JD: Herm repeated his point SEVEN TIMES in that paragraph. SEVEN. Who is he trying to convince, us or him? It doesn’t matter anyway, the bottom line is what Herm just said DOES NOT WORK. If 10 points per game is the best he can do with these players, then Herm just endorsed his own firing. He just admitted he can’t do any better.
How would a bigmouth know-it-all such as myself fix this?
A lot of fans seem to be more upset at the negativity than the crap on the field, and want to hear solutions, not complaining. While that line of thinking gets you teams like the Chicago Cubs, that’s ok, I’m happy to oblige. Here are my suggestions to helping the Chiefs improve.
1) Herm – Stop giving press conferences! You lose all credibility and respect when you say stupid things, outright lie, and completely contradict what you said in your previous sentence.
2) Herm – The first step to recovery is to admit your faults. If Herm were to say that his Hermplan does not work and he is willing to adapt to help the Chiefs win (and actually does adapt), then I can get behind him.
3) Mike Priefer – Teach your players how to block. Tell them if the block does not come to you, you have to go to it. Hire a FG tutor.
4) Mike Solari – Call Al Saunders for advice. After he he’s done laughing at you and hangs up, call Len Dawson, or tape record his radio broadcast. He is constantly giving playcalling advice and since he’s won a Super Bowl & called his own plays, I think he can teach you something.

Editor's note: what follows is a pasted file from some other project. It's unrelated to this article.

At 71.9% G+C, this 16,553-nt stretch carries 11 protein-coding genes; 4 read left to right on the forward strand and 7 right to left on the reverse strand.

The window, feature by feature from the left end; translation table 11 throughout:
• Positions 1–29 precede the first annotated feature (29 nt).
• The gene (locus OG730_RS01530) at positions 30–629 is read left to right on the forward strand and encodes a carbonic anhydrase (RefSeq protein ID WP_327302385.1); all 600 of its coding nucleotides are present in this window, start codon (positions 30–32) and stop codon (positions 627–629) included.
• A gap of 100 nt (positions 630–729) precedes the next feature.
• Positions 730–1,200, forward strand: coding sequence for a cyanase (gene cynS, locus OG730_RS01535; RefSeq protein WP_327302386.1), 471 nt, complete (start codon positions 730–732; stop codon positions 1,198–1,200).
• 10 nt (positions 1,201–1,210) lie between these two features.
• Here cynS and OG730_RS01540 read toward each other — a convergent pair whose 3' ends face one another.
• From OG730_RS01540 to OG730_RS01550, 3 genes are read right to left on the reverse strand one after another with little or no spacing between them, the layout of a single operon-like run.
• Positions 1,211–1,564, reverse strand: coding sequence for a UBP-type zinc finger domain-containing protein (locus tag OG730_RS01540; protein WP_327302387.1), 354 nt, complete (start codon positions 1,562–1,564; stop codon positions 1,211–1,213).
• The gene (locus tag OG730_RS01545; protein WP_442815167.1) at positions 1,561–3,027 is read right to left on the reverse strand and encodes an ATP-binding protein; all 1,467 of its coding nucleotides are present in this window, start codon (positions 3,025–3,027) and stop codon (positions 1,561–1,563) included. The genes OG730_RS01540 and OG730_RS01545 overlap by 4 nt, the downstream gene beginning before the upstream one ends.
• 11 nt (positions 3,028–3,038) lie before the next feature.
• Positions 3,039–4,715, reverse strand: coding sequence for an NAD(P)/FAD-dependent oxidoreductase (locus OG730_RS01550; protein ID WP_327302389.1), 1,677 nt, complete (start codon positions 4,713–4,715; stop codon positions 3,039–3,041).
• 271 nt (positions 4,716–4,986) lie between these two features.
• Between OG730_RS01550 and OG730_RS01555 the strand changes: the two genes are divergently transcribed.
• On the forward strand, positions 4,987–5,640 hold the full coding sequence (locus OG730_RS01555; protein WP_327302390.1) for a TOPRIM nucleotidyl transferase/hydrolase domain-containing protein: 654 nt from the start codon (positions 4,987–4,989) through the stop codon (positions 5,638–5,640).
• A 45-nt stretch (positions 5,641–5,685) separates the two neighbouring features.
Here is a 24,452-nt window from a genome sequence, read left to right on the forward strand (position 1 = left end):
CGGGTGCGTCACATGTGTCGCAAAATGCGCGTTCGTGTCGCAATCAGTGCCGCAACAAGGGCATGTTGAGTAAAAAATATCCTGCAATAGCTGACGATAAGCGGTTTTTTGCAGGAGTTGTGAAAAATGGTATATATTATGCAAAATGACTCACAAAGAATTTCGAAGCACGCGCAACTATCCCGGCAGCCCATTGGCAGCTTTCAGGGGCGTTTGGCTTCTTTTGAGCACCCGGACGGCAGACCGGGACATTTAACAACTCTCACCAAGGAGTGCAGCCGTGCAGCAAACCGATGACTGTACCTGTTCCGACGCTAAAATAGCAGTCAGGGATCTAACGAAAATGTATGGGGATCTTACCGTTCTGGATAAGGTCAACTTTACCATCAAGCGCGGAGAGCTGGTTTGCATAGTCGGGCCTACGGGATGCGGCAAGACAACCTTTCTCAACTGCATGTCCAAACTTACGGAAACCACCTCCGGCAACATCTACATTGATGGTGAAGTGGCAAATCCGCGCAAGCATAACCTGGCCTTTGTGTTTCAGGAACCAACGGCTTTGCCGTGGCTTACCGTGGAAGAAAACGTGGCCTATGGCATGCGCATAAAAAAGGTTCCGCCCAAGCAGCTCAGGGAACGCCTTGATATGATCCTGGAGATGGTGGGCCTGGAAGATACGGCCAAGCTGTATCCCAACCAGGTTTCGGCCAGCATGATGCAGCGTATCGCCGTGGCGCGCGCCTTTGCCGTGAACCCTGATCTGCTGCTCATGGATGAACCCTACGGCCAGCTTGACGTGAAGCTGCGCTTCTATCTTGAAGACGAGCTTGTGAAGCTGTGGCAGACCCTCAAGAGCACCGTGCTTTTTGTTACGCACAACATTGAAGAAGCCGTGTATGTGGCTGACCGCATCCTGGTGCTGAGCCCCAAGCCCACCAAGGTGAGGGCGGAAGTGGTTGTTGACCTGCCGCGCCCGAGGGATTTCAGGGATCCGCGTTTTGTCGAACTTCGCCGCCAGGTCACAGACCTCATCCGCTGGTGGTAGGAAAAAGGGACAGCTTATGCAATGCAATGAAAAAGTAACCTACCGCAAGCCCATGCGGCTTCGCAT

5) Mike Solari – If that doesn’t work, go back and watch the first half of every game this year, and throw those plays out. Then go watch the first half of every New England game and copy those plays. It’s better to aim high and miss, than to aim low & miss.
6) Herm & Solari – Tony G, DBowe & Priest are pretty good, so let’s try to include them more often in the game plan. Ask them what plays they like & use them.
7) Mike Solari – Do not call for 7 step drops because the left tackle can’t block. Call more 3 step drops and quick passes.
8) Offensive Line Coach Bob Bicknell – Hey another first year coach! Teach your players how to block.
9) Dick Curl – Who is this guy and what in the blue hell does he DO here?
10) Herm & Solari – The 30 yard line is not the end of the field. Consider the endzone your new target.